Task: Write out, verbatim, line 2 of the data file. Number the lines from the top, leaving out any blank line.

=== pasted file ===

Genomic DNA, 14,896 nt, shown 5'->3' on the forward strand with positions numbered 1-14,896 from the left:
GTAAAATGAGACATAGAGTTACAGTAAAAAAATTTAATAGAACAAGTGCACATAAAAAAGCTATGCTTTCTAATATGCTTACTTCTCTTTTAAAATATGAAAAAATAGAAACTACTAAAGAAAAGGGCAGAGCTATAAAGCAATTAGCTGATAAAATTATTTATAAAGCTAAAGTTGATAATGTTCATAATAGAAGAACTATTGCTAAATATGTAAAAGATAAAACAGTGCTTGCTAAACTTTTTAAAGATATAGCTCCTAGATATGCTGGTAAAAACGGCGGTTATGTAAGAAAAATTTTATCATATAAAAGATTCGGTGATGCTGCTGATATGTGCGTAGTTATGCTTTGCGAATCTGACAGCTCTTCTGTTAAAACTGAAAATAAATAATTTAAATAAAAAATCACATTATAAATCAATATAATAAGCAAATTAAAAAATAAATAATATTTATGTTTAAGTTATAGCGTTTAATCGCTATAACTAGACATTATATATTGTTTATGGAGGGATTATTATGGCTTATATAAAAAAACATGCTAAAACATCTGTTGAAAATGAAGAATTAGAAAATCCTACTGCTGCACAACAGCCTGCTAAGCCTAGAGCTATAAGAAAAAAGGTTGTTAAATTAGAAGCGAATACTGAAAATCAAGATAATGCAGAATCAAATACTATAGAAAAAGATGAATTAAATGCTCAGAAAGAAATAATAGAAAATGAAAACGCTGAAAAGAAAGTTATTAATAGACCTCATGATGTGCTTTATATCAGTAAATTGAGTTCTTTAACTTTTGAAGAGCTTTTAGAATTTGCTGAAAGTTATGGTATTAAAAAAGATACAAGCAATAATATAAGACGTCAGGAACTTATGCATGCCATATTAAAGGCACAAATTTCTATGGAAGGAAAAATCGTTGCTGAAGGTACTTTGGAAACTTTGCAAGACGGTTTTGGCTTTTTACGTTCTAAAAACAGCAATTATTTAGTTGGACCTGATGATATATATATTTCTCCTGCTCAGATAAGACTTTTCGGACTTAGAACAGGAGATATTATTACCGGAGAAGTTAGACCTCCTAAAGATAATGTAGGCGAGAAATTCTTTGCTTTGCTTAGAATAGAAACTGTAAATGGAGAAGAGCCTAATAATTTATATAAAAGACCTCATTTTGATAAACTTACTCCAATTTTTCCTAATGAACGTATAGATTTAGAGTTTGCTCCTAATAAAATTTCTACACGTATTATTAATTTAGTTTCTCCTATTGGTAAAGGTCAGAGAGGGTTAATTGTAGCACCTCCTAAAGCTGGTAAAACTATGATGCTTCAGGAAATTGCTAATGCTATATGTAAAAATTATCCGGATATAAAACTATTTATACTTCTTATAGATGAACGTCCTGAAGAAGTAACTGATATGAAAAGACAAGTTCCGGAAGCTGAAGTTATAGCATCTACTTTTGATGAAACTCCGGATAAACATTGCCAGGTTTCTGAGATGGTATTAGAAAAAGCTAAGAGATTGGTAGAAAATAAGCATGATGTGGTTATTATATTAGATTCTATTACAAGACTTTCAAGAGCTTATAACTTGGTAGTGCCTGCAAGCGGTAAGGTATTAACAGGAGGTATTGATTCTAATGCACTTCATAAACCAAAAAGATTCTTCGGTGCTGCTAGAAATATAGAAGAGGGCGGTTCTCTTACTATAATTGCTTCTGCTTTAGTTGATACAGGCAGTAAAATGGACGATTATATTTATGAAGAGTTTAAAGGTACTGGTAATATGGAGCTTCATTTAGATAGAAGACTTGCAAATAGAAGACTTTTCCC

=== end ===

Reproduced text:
GTAAAATGAGACATAGAGTTACAGTAAAAAAATTTAATAGAACAAGTGCACATAAAAAAGCTATGCTTTCTAATATGCTTACTTCTCTTTTAAAATATGAAAAAATAGAAACTACTAAAGAAAAGGGCAGAGCTATAAAGCAATTAGCTGATAAAATTATTTATAAAGCTAAAGTTGATAATGTTCATAATAGAAGAACTATTGCTAAATATGTAAAAGATAAAACAGTGCTTGCTAAACTTTTTAAAGATATAGCTCCTAGATATGCTGGTAAAAACGGCGGTTATGTAAGAAAAATTTTATCATATAAAAGATTCGGTGATGCTGCTGATATGTGCGTAGTTATGCTTTGCGAATCTGACAGCTCTTCTGTTAAAACTGAAAATAAATAATTTAAATAAAAAATCACATTATAAATCAATATAATAAGCAAATTAAAAAATAAATAATATTTATGTTTAAGTTATAGCGTTTAATCGCTATAACTAGACATTATATATTGTTTATGGAGGGATTATTATGGCTTATATAAAAAAACATGCTAAAACATCTGTTGAAAATGAAGAATTAGAAAATCCTACTGCTGCACAACAGCCTGCTAAGCCTAGAGCTATAAGAAAAAAGGTTGTTAAATTAGAAGCGAATACTGAAAATCAAGATAATGCAGAATCAAATACTATAGAAAAAGATGAATTAAATGCTCAGAAAGAAATAATAGAAAATGAAAACGCTGAAAAGAAAGTTATTAATAGACCTCATGATGTGCTTTATATCAGTAAATTGAGTTCTTTAACTTTTGAAGAGCTTTTAGAATTTGCTGAAAGTTATGGTATTAAAAAAGATACAAGCAATAATATAAGACGTCAGGAACTTATGCATGCCATATTAAAGGCACAAATTTCTATGGAAGGAAAAATCGTTGCTGAAGGTACTTTGGAAACTTTGCAAGACGGTTTTGGCTTTTTACGTTCTAAAAACAGCAATTATTTAGTTGGACCTGATGATATATATATTTCTCCTGCTCAGATAAGACTTTTCGGACTTAGAACAGGAGATATTATTACCGGAGAAGTTAGACCTCCTAAAGATAATGTAGGCGAGAAATTCTTTGCTTTGCTTAGAATAGAAACTGTAAATGGAGAAGAGCCTAATAATTTATATAAAAGACCTCATTTTGATAAACTTACTCCAATTTTTCCTAATGAACGTATAGATTTAGAGTTTGCTCCTAATAAAATTTCTACACGTATTATTAATTTAGTTTCTCCTATTGGTAAAGGTCAGAGAGGGTTAATTGTAGCACCTCCTAAAGCTGGTAAAACTATGATGCTTCAGGAAATTGCTAATGCTATATGTAAAAATTATCCGGATATAAAACTATTTATACTTCTTATAGATGAACGTCCTGAAGAAGTAACTGATATGAAAAGACAAGTTCCGGAAGCTGAAGTTATAGCATCTACTTTTGATGAAACTCCGGATAAACATTGCCAGGTTTCTGAGATGGTATTAGAAAAAGCTAAGAGATTGGTAGAAAATAAGCATGATGTGGTTATTATATTAGATTCTATTACAAGACTTTCAAGAGCTTATAACTTGGTAGTGCCTGCAAGCGGTAAGGTATTAACAGGAGGTATTGATTCTAATGCACTTCATAAACCAAAAAGATTCTTCGGTGCTGCTAGAAATATAGAAGAGGGCGGTTCTCTTACTATAATTGCTTCTGCTTTAGTTGATACAGGCAGTAAAATGGACGATTATATTTATGAAGAGTTTAAAGGTACTGGTAATATGGAGCTTCATTTAGATAGAAGACTTGCAAATAGAAGACTTTTCCC